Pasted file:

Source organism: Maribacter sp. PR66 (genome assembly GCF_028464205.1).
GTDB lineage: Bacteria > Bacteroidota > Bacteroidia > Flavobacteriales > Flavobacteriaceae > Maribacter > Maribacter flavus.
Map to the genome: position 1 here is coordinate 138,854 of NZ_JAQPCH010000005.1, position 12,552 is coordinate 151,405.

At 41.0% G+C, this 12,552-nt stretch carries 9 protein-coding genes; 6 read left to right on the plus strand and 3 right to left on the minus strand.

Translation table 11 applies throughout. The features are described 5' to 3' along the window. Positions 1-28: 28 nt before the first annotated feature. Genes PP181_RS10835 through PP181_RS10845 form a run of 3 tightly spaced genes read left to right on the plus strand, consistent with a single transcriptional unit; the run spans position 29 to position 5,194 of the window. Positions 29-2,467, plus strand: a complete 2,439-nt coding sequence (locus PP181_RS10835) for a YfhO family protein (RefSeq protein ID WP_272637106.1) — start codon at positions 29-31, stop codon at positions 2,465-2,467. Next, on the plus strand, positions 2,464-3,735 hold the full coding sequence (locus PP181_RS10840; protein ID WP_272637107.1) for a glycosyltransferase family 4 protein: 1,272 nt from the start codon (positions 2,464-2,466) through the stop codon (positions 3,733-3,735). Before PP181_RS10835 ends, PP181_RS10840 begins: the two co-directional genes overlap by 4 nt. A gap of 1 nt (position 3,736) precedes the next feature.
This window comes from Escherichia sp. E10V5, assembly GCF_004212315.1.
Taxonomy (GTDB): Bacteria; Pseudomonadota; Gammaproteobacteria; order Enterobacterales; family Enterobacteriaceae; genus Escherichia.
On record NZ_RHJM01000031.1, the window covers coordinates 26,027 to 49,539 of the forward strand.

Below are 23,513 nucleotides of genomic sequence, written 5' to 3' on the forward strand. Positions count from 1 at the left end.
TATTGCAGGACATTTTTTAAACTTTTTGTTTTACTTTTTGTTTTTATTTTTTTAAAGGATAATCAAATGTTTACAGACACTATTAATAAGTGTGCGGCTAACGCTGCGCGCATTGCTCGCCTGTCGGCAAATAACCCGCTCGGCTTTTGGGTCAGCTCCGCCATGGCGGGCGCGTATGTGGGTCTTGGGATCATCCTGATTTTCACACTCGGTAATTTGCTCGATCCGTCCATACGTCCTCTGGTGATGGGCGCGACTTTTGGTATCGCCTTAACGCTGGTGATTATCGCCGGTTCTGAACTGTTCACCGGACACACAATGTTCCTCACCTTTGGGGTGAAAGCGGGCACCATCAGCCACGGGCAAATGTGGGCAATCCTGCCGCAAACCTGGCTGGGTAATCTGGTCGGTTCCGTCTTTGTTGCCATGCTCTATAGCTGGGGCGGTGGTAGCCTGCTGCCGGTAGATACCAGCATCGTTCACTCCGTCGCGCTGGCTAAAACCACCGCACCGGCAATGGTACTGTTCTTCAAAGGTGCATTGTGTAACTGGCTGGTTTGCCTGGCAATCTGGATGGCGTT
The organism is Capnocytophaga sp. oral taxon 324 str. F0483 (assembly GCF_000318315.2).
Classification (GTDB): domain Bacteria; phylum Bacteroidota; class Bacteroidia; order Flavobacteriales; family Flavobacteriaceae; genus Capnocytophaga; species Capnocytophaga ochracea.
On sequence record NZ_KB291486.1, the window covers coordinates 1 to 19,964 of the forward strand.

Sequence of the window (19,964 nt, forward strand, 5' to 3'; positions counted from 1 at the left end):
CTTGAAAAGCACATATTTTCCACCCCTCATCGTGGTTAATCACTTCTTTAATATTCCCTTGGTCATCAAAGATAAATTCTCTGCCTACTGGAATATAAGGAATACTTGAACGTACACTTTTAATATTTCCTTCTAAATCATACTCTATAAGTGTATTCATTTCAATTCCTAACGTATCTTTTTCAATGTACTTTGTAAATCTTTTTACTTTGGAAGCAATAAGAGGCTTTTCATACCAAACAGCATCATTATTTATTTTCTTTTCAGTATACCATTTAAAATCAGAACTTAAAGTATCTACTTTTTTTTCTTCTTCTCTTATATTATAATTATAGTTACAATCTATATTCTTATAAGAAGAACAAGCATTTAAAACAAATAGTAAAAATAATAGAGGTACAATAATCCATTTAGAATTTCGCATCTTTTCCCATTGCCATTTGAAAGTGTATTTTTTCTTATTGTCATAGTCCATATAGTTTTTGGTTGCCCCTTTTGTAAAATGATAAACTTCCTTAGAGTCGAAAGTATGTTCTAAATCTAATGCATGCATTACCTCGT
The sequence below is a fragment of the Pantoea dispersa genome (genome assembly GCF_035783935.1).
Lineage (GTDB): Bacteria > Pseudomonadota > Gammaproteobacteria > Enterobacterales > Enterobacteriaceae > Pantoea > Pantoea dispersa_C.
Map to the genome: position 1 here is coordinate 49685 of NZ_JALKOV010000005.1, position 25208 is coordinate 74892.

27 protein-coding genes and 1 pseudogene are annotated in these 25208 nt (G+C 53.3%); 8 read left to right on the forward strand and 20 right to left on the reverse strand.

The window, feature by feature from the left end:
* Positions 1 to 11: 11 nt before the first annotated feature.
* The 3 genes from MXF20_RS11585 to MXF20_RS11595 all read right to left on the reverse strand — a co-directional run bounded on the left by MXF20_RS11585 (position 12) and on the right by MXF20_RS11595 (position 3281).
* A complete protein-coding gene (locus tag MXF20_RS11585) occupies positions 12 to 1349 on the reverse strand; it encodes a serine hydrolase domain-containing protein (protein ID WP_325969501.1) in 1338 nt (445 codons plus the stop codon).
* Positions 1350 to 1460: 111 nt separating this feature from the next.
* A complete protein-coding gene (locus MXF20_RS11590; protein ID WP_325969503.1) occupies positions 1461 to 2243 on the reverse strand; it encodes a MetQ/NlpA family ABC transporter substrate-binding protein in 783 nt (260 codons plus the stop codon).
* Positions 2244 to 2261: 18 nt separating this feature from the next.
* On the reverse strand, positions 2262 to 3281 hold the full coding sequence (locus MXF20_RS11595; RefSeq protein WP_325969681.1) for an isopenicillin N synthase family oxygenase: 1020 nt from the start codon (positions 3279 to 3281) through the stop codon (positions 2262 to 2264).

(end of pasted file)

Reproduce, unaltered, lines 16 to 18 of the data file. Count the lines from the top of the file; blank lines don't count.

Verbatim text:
The sequence below is a fragment of the Pantoea dispersa genome (genome assembly GCF_035783935.1).
Lineage (GTDB): Bacteria > Pseudomonadota > Gammaproteobacteria > Enterobacterales > Enterobacteriaceae > Pantoea > Pantoea dispersa_C.
Map to the genome: position 1 here is coordinate 49685 of NZ_JALKOV010000005.1, position 25208 is coordinate 74892.